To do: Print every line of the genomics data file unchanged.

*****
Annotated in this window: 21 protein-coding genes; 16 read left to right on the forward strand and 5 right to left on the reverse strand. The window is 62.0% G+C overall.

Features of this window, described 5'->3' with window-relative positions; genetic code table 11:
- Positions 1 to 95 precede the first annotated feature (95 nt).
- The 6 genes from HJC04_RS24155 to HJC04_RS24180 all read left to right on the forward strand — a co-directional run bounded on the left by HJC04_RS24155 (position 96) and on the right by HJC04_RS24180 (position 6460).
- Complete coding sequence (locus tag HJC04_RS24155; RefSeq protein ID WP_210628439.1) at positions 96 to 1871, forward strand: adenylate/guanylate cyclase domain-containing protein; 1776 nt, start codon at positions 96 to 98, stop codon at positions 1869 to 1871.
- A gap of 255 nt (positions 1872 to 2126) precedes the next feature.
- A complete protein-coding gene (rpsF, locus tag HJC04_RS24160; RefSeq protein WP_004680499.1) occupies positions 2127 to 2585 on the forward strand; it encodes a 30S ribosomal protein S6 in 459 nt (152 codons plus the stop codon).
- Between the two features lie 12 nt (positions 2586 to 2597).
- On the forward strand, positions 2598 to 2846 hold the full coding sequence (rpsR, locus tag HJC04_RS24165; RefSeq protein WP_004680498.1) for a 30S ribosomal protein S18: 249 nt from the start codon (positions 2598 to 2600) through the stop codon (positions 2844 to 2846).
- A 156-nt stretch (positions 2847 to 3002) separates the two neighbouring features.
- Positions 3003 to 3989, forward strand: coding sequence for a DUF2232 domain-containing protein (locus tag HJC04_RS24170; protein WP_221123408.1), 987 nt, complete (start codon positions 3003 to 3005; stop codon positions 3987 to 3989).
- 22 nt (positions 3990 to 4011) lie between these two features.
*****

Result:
Annotated in this window: 21 protein-coding genes; 16 read left to right on the forward strand and 5 right to left on the reverse strand. The window is 62.0% G+C overall.

Features of this window, described 5'->3' with window-relative positions; genetic code table 11:
- Positions 1 to 95 precede the first annotated feature (95 nt).
- The 6 genes from HJC04_RS24155 to HJC04_RS24180 all read left to right on the forward strand — a co-directional run bounded on the left by HJC04_RS24155 (position 96) and on the right by HJC04_RS24180 (position 6460).
- Complete coding sequence (locus tag HJC04_RS24155; RefSeq protein ID WP_210628439.1) at positions 96 to 1871, forward strand: adenylate/guanylate cyclase domain-containing protein; 1776 nt, start codon at positions 96 to 98, stop codon at positions 1869 to 1871.
- A gap of 255 nt (positions 1872 to 2126) precedes the next feature.
- A complete protein-coding gene (rpsF, locus tag HJC04_RS24160; RefSeq protein WP_004680499.1) occupies positions 2127 to 2585 on the forward strand; it encodes a 30S ribosomal protein S6 in 459 nt (152 codons plus the stop codon).
- Between the two features lie 12 nt (positions 2586 to 2597).
- On the forward strand, positions 2598 to 2846 hold the full coding sequence (rpsR, locus tag HJC04_RS24165; RefSeq protein WP_004680498.1) for a 30S ribosomal protein S18: 249 nt from the start codon (positions 2598 to 2600) through the stop codon (positions 2844 to 2846).
- A 156-nt stretch (positions 2847 to 3002) separates the two neighbouring features.
- Positions 3003 to 3989, forward strand: coding sequence for a DUF2232 domain-containing protein (locus tag HJC04_RS24170; protein WP_221123408.1), 987 nt, complete (start codon positions 3003 to 3005; stop codon positions 3987 to 3989).
- 22 nt (positions 3990 to 4011) lie between these two features.